Born in Iraq, you emigrated to the United States in 1991. You write in Arabic, but your books are all translated into English. Do you see yourself as an Iraqi or as an American author?

Antoon: As an Iraqi author. My mother was American, I grew up in Iraq. For a long time, all my relatives said I was half-American, until I believed it myself. Still, it wasn’t easy to arrive in a country that had just bombed my homeland back into the pre-industrial age before slapping it with sanctions.

How does one write about violence without exploiting it?

Antoon: In Iraq, the destruction of the state and state institutions has pushed people towards a nationalist stance from which they mourn the past. Or they allow themselves to be split into camps. That was the way things were in 2003: at the time, you were either for Saddam or for the American invasion. A dual position was not allowed. So for me as a writer, the challenge is this: how does one portray Iraq in the course of its history without lapsing into sectarianism or nationalism? How does one do justice to the complexity of the situation of 2003, for example, without picking up the dichotomy of dictatorship and invasion? It is counterproductive to portray Iraq as nothing but a place of chaos and violence, because doing so simply replicates the idea that Iraq has no history, that things were always this way.

Cover of Sinan Antoon's "The Book of Collateral Damage", translated into English by Jonathan Wright (published by Yale University Press)
Sinan Antoon: "'The Book of Collateral Damage' is not an autobiographical book, although there might be some similarities. My sense of alienation in the U.S. isn’t just due to American policies on Iraq, it also has to do with 'whiteness' and the way in which American liberals ignore their complicity in the nation’s history of violence against Afro-Americans and native peoples"

That’s very true: when we talk about Iraq, then usually as a region ravaged by war – we rarely talk about its culture.

Antoon: And when we do, then about archaeology. I don’t want to generalise, but there’s a tendency to regard certain parts of the world as museums, with a once-magnificent culture that has somehow been frozen in time.

So when you talk about modern Iraqi culture, what are you referring to? To a milieu based in Iraq or in exile?

Antoon: Both of these. But I’d actually like to mention something else. Few people in the West are aware that 20th century Iraq was a vibrant, propitious society and I see myself as a product of this tradition. For example: modern Arabic poetry as a revolt against traditional literature began in the 1950s in Iraq. Two poets, a man and a woman, Badr Shakir al Sayyab and Nazik al Malaika, began to write in free verse form, breaking with the traditional form of Arabic poetry. This didn’t just come out of the blue, it arose from a nascent middle class, a good system of education and of course a rich past. The same goes for art. Yes, there were Assyrians and Sumerians, but why do we never talk about the 20th century? Why do people know so little about it? Who is benefitting from this?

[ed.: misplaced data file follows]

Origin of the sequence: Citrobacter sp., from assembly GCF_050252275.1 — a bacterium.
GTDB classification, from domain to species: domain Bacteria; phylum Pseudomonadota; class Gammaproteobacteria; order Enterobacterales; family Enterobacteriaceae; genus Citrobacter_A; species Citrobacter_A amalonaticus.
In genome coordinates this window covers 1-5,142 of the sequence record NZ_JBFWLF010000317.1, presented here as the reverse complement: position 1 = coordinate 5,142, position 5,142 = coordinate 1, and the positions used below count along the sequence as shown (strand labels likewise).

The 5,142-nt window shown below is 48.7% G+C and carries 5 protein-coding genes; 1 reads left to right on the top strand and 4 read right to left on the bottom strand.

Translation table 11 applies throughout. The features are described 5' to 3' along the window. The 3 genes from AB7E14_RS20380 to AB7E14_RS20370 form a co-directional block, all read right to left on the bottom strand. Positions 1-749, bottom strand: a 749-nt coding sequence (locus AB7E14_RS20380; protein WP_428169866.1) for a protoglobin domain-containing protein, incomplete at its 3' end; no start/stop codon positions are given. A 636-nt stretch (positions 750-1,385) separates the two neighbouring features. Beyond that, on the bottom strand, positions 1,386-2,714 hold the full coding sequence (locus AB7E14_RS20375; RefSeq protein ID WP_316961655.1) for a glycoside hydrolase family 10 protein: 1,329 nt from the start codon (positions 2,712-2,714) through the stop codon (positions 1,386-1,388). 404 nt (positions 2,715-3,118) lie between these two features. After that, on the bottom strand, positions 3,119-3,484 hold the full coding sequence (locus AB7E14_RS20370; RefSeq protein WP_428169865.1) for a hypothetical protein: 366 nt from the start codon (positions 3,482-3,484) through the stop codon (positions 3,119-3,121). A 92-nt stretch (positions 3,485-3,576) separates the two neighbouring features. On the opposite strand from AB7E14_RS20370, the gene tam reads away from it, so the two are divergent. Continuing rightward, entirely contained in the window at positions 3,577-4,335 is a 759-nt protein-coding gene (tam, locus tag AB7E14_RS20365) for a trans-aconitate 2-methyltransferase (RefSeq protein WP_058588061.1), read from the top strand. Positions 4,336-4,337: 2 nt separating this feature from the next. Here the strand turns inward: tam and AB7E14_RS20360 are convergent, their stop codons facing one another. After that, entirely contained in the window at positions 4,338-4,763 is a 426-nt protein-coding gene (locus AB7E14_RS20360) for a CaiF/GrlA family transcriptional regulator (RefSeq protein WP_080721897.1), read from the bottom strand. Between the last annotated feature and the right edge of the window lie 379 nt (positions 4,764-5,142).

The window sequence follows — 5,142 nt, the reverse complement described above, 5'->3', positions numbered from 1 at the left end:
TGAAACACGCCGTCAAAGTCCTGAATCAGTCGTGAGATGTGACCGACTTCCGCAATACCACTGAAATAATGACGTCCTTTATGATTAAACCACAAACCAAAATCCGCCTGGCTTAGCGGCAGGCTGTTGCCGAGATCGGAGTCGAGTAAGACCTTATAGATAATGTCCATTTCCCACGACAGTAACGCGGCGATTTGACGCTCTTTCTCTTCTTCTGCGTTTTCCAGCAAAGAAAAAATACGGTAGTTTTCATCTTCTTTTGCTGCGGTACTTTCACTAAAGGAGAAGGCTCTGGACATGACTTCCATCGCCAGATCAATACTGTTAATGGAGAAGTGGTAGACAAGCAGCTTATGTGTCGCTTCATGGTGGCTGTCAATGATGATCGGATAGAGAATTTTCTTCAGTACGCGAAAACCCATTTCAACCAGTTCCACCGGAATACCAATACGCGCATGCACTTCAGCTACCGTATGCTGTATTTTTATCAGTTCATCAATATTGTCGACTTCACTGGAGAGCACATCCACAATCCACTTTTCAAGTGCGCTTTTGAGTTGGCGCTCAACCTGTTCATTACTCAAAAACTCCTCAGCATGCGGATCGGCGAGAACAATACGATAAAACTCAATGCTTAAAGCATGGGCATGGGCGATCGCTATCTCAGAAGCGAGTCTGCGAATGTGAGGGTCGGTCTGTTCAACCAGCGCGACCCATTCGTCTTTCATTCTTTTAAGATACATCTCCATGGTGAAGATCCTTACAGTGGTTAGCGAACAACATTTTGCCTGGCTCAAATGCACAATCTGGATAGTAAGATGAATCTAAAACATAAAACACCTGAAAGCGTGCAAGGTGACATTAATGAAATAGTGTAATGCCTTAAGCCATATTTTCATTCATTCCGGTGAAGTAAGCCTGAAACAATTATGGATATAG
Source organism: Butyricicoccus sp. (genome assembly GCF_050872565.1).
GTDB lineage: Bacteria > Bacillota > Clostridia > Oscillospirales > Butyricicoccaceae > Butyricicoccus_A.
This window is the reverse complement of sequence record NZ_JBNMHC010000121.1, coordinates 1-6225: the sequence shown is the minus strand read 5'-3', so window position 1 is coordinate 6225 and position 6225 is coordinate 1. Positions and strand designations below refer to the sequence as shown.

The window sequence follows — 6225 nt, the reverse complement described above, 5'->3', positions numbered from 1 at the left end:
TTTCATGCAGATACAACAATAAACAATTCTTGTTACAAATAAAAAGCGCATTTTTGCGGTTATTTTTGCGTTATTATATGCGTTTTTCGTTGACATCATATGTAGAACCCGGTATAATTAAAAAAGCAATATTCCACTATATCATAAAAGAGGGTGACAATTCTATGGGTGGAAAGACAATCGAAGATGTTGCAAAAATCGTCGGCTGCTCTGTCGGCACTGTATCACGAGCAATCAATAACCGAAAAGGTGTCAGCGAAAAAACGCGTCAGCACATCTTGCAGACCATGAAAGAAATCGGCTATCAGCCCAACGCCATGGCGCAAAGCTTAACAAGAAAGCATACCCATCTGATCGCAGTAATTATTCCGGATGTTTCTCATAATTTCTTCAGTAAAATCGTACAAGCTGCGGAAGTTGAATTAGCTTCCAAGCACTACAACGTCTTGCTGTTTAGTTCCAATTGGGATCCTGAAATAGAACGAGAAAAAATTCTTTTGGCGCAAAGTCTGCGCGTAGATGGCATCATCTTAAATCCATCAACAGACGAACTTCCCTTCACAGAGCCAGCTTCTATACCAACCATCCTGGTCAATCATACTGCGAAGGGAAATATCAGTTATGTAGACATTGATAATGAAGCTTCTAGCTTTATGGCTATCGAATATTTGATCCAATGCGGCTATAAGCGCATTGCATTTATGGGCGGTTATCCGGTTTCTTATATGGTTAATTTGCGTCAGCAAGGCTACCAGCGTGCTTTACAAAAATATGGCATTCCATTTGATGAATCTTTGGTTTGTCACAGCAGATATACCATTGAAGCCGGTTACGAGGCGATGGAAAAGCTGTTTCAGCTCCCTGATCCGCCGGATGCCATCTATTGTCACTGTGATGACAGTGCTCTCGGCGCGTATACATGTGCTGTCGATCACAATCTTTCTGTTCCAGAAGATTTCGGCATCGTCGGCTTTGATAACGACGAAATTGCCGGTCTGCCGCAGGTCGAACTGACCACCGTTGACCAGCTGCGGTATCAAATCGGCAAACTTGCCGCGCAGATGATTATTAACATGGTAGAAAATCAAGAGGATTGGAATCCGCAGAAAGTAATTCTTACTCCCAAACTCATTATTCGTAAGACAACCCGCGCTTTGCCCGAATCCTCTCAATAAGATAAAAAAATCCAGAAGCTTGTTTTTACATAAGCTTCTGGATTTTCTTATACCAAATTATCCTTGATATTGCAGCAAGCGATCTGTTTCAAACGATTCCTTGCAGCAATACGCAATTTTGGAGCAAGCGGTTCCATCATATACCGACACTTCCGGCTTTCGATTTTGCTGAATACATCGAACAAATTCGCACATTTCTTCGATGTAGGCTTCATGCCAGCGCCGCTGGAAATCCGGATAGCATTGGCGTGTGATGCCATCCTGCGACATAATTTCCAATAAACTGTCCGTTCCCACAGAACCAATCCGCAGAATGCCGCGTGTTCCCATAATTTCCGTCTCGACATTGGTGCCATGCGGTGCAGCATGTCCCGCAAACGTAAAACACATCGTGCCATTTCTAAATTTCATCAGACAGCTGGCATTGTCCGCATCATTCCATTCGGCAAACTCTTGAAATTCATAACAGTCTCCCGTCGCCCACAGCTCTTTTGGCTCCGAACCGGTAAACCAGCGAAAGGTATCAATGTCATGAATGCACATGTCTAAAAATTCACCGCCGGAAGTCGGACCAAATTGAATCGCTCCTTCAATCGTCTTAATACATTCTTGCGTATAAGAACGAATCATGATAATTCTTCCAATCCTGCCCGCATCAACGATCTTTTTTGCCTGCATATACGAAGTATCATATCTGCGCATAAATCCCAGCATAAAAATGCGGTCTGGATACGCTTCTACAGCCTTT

And what’s your answer to that question?

Antoon: Not many people will like my response. I believe it is part of an orientalist narrative that regards civilisations as a linear continuum, in which the West is somehow always out at the front. It happens intuitively, not explicitly. And in the United States, this narrative also serves to make it clear that these old civilisations need to be protected. The paradox is: we bomb them, and we save them. Yet, as well as the horror under Saddam Hussein and the Gulf War of 1991, it was also the sanctions between 1990 and 2003 that destroyed the economic and social fabric of Iraq.

This is the subject of your latest publication. "The Book of Collateral Damage" is a kind of archive, a catalogue full of things that used to exist in Iraq; things that have now been lost.

Antoon: I imagine the terrible concept of collateral damage as a black hole swallowing everything up: houses, people, animals, trees. Everything that represents life. But the book also deals with the impossibility of archiving. I have tried, through the character of a crazy book seller, to explore the question of how to write the story of a war without excluding anything. But if you want to include everything destroyed in just the first minute of a war, then you’ll never get past that first minute.

In "The Book of Collateral Damage" there’s a character that resembles you. An academic who’s escaped Iraq and who’s struggling to find his place in New York …

Antoon: It’s not an autobiographical book, although there might be some similarities. My sense of alienation in the U.S. isn’t just due to American policies on Iraq, it also has to do with 'whiteness' and the way in which American liberals ignore their complicity in the nation’s history of violence against Afro-Americans and native peoples. All these damned liberals are always in favour of war, they learn nothing and view the state uncritically. Then there's the way they always say "we". Sometimes I think: if there’s one good thing about living in a dictatorship it’s that you learn there is no "we". In dictatorships people know that there’s a populace and a government, and these are not the same thing.

Interview conducted by Lena Bopp

© Frankfurter Allgemeine Zeitung 2020

Translated from the German by Nina Coon

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